When it comes to the Patrick Murphy “OMG-he-exaggerated-his-resume” storyline, I am reminded of the story of the congressional aide who came storming into his boss’s office,
“Mr. Chairman! Mr. Chairman! They’re lyin’ about your record!”
“Calm down son. As long as they ain’t truthin’ about us.”
When it comes to “truthin’” about Patrick Murphy, it now seems the actual facts — as reviewed by PolitiFact — are far less sexy than the exaggerations.
Look, all is fair in love, war and politics; and politics and I did not just fall off the turnip truck last week (it was a few years ago.) Lies, liars and big fat lies are just another part of the game. The public wants them, the media loves them, and politicians lap them up.
But if the news outlets are going to run with a storyline about Patrick Murphy exaggerating his resume, then they should probably try and refrain from repeating exaggerations in their own stories.
“Honey, we don’t repeat gossip ‘round here. So listen up the first time.”
I’m not saying Patrick Murphy’s resume is without blemish. He could have done a better job of explaining aspects of his background. Is there a difference between a double major and a dual degree? I am sure someone in academia can explain that to me, but it’s not like he didn’t attend the school or didn’t actually have the double major.
It is entirely fair and well within bounds to give anyone’s resume a closer look, and we should do that. But what we should not do is take this exaggeration storyline and run with it before looking carefully at the facts. If you had seen the recent press coverage, you might think Murphy never owned a business, wasn’t a CPA at all, and never made it out of middle school. (OK, that last one was my own little exaggeration — but you get the point.)
There are details to sift through and some intricacies here for sure, but there are also basic facts, and we shouldn’t ignore them.
This week, PolitiFact did a deep dive on this issue and did a good job at separating fact from exaggeration — or lyin’ from truthin.’ Let’s take a look at the three main points of contention:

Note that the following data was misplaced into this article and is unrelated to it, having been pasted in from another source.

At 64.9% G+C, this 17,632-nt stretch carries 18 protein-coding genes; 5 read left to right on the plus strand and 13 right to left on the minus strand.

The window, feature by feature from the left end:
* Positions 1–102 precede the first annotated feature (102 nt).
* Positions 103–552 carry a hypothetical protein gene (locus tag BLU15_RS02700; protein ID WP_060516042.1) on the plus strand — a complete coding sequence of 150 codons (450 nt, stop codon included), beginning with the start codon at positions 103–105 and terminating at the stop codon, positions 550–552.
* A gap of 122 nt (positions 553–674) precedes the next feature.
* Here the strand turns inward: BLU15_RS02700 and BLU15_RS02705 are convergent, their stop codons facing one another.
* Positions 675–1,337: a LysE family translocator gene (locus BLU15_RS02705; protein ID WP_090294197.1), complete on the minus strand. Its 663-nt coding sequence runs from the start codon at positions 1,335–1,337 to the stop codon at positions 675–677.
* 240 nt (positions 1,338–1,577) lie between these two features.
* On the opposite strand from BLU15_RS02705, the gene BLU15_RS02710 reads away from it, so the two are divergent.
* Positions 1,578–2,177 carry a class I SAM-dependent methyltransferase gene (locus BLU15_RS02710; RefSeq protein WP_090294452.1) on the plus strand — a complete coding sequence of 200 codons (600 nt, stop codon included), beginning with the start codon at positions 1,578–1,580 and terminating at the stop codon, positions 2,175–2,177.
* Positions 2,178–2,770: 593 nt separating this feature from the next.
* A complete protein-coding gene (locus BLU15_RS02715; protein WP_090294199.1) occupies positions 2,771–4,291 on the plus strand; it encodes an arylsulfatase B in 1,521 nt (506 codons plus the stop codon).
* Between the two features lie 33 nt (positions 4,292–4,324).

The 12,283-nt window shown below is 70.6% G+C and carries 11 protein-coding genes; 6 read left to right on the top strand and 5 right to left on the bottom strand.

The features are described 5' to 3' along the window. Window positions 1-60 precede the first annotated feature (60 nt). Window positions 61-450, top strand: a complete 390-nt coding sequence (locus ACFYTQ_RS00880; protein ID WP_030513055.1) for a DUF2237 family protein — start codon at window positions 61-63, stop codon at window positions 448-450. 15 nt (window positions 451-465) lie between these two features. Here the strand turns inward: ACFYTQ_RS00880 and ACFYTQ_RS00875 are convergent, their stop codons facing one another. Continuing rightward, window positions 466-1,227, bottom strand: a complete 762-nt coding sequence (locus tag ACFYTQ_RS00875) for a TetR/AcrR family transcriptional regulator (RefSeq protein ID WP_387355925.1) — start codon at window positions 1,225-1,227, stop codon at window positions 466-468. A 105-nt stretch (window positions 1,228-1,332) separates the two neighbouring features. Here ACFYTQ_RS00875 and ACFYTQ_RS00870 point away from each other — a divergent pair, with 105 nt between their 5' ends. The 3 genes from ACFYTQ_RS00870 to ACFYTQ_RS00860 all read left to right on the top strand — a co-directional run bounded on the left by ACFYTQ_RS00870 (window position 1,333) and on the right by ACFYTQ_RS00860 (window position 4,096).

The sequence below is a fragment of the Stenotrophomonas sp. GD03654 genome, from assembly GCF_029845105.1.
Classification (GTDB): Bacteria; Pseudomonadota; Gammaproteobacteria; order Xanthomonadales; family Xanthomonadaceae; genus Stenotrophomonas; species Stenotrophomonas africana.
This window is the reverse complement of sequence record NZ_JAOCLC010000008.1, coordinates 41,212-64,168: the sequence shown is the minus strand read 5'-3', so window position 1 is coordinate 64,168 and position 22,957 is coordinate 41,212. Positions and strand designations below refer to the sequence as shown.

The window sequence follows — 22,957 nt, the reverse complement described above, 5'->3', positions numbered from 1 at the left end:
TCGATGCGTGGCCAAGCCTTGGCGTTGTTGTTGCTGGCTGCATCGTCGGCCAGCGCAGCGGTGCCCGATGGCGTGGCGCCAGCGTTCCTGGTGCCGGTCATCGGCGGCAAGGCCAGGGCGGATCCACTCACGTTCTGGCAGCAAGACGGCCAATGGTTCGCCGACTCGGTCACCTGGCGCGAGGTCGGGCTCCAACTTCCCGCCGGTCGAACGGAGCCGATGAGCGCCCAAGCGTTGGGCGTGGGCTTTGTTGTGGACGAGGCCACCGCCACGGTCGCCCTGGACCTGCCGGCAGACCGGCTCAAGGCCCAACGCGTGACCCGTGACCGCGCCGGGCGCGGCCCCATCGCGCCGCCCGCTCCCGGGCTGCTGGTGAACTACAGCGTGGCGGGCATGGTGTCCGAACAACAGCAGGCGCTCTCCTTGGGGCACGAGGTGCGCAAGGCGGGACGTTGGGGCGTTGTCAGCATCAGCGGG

Small-business owner: Murphy had a leadership role and part ownership of Coastal Environmental Services, a small business. PolitiFact looked at the records and found Murphy listed as a Director, and IRS documents show Murphy was a shareholder. This can’t be disputed. To say “it is now clear that Murphy was not a small-business owner,” as the CBS Miami report and a Republican attack ad did just isn’t true. He is a small-business owner. Was he the SOLE owner? No. Was he AN owner? Seems that he was. Yawn.
BP Oil Spill contracts: Murphy purchased a company called Crescent SR. The records PolitiFact looked at show Crescent had two subcontracts to clean up oil in the Gulf. Therefore, Murphy then owned Crescent SR as well as its two contracts to clean up oil in the Gulf. Murphy executed the terms of those contracts. Could Murphy have explained all of this? Sure. But would anyone have cared and does that distinction matter? Nope.
CPA license: Patrick Murphy is a CPA. That is an absolute fact. It is as much up for dispute as the fact that Murphy is a sitting member of Congress. He passed the test; he has a CPA license, and he worked at one of the biggest accounting firms in the country. Now, Murphy got his CPA license in Colorado, even though he was living in Florida. Not to get too into the weeds here, but while the CPA exam is the same in every state, the requirements for taking the exam are not, so Murphy took the exam in a state where he met the requirements. Was that an easy way into the CPA world? Yes, it definitely was. But how you make the leap from Murphy doing CPA work in Florida with a valid license, to saying Murphy was never a CPA is a media slip of the tongue and a lazy retelling of someone else’s spin.
The attacks on Patrick Murphy’s career are many things, but cut-and-dry isn’t one of them. Murphy could have been clearer, and this is a U.S. Senate race, so it is fair for the media to press for clarity. But right now the media seems more motivated to be sensational than to be accurate.
Let’s find the balance, let’s give the voters the facts, and let’s move on.
And kudos for PolitiFact for spending the time to dig in and sift lyin’ from truthin’ — we should all take the lesson to heart.